Wisdom from Chinese classics on war still relevant
Published: Jun 04, 2024 12:04 AM
The Art of War bamboo slips.Photo:VCG

The Art of War bamboo slips.Photo:VCG

Chinese netizens have expressed diverse opinions on the news that Maxwell Air Force Base (AFB) plans to purchase two classic Chinese books on war - Understanding Space Strategy: The Art of War in Space and The Seven Military Classics of Ancient China.

The news story, "Watch & Learn From The Best: Pentagon Announces Purchase of Books on Russian Military Strategy," was reported by Russia's Sputnik news agency on Sunday. According to the report, Maxwell AFB, a well-known US Air Force installation in Alabama, plans to purchase 600 copies each of six major books on war.

This topic has been trending since Sunday, with diverse voices sharing a common question: Will the training pilots understand the key points of the Chinese classics? Mi Xionglü, a netizen based in East China's Anhui Province, posted that the wisdom in the books is quite deep and cannot be fully grasped through reading alone.

A Netizen named Elijah suggested pilot trainees learn Chinese before studying the strategies and tactics. Netizen GuanTianHuaRi commented that understanding the strategies requires knowledge of historical context, which goes beyond the books. Another netizen LanSe Akira observed that since the book list also includes Russian classics, the US military's efforts seem to align with the strategy of "Know thyself, know thy enemy," and should not be dismissed as a joke.

This is not the first time that US military organizations have tapped into Chinese wisdom. As early as 2007, the United States Military Academy at West Point, New York, added The Art of War to its reading list for students.

Media reports indicate that while the book was well-known among faculty, only about 5 percent of the students had also read it.

In another book list featured in September 2012 by Foreign Policy, titled "Reading lists: The West Point history dept. selects its top 10 military classics," The Art of War, translated by G.H. Mendell and W.P. Craighill, was listed as one of the Top 10 Military Classics.

To know the real China, one needs to have a comprehensive understanding of China's history and culture, the character of the Chinese civilization, and the essence of key Chinese concepts. That enables one to know where China is from and where it is heading to, said Chinese Ambassador to the United States Xie Feng when he visited the Fairbank Center for China Studies at Harvard University on April 19.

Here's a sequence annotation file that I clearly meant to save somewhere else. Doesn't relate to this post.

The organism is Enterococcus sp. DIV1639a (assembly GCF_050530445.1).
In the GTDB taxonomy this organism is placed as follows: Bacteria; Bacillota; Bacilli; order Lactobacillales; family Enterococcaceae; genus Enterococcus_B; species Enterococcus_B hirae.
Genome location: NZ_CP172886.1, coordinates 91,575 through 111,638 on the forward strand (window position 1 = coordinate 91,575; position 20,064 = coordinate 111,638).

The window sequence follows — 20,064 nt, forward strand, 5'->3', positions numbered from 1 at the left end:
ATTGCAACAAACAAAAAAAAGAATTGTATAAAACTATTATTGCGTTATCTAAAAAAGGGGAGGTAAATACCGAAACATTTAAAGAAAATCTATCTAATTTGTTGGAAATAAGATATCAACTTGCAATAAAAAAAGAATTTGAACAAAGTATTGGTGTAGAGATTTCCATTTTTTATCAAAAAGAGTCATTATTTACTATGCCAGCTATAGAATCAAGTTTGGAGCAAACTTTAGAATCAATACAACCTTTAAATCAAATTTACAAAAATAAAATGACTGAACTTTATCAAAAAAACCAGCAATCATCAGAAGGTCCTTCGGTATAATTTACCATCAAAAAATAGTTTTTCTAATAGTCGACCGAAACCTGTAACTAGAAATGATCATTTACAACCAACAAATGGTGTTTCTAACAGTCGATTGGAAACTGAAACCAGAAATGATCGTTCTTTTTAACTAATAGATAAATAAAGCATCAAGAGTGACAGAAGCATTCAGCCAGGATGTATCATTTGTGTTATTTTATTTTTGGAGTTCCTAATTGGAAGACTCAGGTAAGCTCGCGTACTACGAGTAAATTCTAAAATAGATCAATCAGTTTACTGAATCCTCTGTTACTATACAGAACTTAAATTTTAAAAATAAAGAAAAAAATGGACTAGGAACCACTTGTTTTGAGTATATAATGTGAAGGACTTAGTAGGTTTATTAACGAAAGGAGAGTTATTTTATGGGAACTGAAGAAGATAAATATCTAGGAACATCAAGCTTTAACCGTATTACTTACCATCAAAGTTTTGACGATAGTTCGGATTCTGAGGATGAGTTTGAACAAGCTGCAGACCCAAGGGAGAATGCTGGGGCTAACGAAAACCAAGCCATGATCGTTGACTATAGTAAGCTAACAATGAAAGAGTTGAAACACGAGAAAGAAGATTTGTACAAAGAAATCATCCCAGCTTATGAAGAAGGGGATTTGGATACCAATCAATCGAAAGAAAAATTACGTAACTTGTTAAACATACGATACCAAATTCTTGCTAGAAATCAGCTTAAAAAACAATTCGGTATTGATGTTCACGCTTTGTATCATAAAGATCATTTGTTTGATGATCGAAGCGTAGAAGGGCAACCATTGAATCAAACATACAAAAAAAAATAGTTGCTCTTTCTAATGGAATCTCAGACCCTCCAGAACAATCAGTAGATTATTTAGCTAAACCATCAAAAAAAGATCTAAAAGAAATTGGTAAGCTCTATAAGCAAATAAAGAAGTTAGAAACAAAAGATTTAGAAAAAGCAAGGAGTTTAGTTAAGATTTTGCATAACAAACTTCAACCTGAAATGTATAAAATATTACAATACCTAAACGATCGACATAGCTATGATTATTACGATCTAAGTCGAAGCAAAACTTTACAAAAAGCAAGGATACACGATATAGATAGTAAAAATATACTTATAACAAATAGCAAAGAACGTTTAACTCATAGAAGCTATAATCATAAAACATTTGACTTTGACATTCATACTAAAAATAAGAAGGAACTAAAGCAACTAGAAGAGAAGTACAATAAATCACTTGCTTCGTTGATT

"The Chinese people believe peace is of paramount importance. The Art of War by Sun Tzu is a must-read for students at West Point, the US National Defense University, and the US Naval Academy. From its name, some may assume it is all about power games and conspiracies, just like Machiavelli's The Prince, which believes the ends justify the means. But on the very contrary, the book begins with this observation, 'The art of war is of vital importance to the State. It is a matter of life and death, a road to either survival or ruin. Hence it demands careful study,'" Xie pointed out during an in-depth exchange of views on China-US relations with experts and scholars at the center.

"Caution against war and value of peace and harmony have become an integral part of the Chinese culture," he said. "The Chinese people uphold rule by virtue, not rule by force. In the Chinese culture, 'A noble man is expected to embrace the world with virtue.' We focus on self-refinement culturally and ethically, rather than conquering the outside world."

"The Chinese people have a keen sense of history. The Chinese civilization is the only civilization that has run uninterrupted for over 5,000 years. During this process, we have learned to take history as our best guide, and view things with a historical, long-term perspective. We draw both inspiration and lessons from history and make decisions with eyes beyond horizon," Xie stressed, noting that the Chinese culture provides many inspirations for navigating around the "Thucydides trap."

It is important to keep abreast of the times and explore a right way for China and the US to get along in the new era, he noted.

Global Times